This book blew my mind. This book also ripped out my heart and stomped on it and then stuffed the battered organ back in my chest cavity, breathed fea...moreThis book blew my mind. This book also ripped out my heart and stomped on it and then stuffed the battered organ back in my chest cavity, breathed feathery soft on it and set it pumping again. It was that good, that moving, that inspiring. It brought tears to my eyes on more than one occasion and left me feeling that wonderful mind expanding, worldview shifting buzz that only art (or sex, or chocolate) of the highest order can accomplish. I feel subtlety changed by this book.
First off, it engaged my intellect. Its intricate puzzle of loosely connected stories kept my mind sharp to each twist and turning, looking intently for the next incident that would tie disparate characters, locales and chronology together. Mitchell has first rate literary gifts, he juggles more balls than most writers would even dream of-and to go with that metaphor he’s so ludicrously daring and audacious in his choices that he’s more akin to those lunatic jugglers who work with sharp, flaming objects then some tired clown with three fuzz-faded tennis balls. The fact that this was a first novel demands even more respect.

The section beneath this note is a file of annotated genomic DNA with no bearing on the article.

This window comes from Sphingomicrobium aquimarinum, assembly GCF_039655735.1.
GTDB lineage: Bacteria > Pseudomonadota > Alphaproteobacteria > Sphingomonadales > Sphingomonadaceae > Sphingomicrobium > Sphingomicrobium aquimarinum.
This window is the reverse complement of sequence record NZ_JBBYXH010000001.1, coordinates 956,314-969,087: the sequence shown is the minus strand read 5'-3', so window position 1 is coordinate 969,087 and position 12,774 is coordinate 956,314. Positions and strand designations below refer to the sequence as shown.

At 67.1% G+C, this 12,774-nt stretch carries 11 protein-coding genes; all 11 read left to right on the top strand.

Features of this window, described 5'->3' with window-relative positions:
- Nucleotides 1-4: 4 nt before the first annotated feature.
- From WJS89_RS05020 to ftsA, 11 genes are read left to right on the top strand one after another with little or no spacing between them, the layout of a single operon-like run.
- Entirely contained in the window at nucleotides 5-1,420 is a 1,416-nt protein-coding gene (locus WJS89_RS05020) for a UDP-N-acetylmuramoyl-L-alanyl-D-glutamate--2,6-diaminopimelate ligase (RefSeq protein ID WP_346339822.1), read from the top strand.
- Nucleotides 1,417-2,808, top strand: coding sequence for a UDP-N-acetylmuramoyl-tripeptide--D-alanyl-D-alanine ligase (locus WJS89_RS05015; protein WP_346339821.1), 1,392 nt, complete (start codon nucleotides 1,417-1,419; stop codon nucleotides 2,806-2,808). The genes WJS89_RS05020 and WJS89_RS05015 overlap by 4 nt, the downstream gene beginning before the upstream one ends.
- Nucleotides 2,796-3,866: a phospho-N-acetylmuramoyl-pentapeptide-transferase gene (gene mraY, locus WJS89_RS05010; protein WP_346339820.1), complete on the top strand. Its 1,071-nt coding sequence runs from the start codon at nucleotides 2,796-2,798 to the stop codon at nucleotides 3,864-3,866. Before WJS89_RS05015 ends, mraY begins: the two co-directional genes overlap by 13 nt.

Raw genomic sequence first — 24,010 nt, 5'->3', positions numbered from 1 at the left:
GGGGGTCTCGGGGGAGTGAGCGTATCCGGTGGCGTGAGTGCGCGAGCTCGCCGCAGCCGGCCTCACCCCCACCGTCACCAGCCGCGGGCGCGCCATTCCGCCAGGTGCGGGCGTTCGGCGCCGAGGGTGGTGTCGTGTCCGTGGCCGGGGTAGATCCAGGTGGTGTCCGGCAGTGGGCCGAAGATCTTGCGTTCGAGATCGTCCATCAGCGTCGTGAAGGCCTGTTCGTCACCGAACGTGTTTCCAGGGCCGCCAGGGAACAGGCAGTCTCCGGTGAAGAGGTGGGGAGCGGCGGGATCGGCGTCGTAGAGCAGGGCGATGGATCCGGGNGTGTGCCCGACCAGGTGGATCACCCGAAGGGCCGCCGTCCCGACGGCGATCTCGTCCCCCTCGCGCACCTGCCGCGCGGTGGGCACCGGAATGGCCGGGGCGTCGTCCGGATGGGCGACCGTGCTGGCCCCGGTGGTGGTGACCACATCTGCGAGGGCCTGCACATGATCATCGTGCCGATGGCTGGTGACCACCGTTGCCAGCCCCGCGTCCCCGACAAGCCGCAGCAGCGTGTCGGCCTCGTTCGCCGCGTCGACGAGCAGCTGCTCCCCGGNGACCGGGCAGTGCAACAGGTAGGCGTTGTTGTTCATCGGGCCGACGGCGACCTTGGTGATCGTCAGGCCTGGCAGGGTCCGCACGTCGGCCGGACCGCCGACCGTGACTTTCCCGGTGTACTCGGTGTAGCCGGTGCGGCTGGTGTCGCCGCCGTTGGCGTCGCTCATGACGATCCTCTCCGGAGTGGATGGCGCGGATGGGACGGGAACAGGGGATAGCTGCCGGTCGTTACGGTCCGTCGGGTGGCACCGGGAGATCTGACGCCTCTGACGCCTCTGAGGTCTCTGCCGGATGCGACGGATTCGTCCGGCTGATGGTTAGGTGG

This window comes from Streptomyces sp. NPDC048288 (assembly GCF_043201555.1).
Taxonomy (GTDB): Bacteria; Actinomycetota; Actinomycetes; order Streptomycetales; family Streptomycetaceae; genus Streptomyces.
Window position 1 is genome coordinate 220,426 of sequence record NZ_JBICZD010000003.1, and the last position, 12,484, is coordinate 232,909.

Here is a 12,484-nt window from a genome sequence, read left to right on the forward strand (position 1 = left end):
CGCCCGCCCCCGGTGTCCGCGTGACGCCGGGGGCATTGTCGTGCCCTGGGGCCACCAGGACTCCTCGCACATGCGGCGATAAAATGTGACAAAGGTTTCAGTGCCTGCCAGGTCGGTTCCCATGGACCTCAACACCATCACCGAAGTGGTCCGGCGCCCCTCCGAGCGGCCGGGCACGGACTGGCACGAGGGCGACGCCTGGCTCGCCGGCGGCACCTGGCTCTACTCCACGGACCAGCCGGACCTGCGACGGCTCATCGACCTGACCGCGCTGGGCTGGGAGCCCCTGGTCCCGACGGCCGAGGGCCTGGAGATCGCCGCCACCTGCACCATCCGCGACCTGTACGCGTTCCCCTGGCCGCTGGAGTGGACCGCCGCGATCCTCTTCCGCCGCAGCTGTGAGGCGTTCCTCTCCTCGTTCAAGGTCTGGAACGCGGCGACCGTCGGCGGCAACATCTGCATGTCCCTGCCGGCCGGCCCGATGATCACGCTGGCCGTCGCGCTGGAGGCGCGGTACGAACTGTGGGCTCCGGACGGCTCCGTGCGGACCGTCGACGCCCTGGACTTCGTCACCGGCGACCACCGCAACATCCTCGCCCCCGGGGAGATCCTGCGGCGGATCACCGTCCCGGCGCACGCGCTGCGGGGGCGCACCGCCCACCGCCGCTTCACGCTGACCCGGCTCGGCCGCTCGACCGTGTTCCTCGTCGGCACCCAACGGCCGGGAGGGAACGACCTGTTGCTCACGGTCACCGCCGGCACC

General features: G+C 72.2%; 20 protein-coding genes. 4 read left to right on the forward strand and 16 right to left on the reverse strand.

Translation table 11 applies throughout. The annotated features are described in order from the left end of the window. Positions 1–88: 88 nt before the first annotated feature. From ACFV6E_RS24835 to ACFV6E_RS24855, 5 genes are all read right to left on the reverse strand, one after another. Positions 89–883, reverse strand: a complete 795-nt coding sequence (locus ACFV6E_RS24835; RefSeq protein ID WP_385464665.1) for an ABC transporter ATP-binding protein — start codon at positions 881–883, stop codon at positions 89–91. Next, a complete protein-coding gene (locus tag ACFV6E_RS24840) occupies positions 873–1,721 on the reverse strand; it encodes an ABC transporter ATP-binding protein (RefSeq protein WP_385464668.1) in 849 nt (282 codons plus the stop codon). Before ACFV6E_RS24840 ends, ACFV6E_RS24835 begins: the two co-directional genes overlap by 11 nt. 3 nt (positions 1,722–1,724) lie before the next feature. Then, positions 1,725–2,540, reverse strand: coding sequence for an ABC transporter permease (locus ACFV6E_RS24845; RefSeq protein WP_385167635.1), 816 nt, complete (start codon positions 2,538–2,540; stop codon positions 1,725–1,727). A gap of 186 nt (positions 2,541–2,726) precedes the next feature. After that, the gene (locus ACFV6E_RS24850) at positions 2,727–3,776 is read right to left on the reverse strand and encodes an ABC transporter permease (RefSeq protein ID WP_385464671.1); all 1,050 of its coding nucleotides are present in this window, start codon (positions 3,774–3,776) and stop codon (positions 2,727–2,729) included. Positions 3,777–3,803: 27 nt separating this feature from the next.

Mitchell mixes philosophical concerns of the greatest gravitas(death, reincarnation, identity, creativity and theft, corporate greed, freedom vs. security, class agonies and the oppression of women ) with the old-fashioned capacity to tell a good story in unobtrusive, yet supple prose.
It has come to my attention that Mitchell isn’t everybody’s cup of tea. Some of my good pals here think he is a cold literary technician, empty of the wisdom he attempts to convey in this book. I couldn’t disagree more. Along with his intricate plotting and deft use of language, is a wonderful (wonder-filled?), compassionate view of the world that is inclusive, empty of petty judgment and wise to the hardscrabble shit of earthly existence, the commiserate joys of physical joining be it loin to loin, heart to heart, or in mere comradely shoulder to shoulder grinding through the days and the inevitability and sometimes desirability of that great equalizer, death.
So again back to the heart, the bruised organ I mentioned at the beginning of my review. I think I’m much more a man of the heart than a man of the head. I feel way too much. And I think maybe my loving of this book night be just as likely because I’m a rube and a sucker not because I’m a greater intellect than those that hated it. Maybe they are smarter than me. Probably I’m okay with that. Maybe I liked it because I’m foolish and open and willing to look for something, in this case an intricate Buddhist-inspired diamond-like view of humanity and its sufferings that showed that we are all connected, beyond boundaries of country, time, the accidents of birth and family, even to and beyond the gates of death. Even though my conception of a personal God has faded to practical non-existence I am still pulled to joy-filled myths of individual lives having meaning, and there being a benevolent seed of being at our centers and at the center of the universe.
And maybe I’m wrong. And maybe none of this matters. And maybe this book is just an intricate con-job. And maybe that is okay too. But this book made me happy. And I think you should give it a try. (less)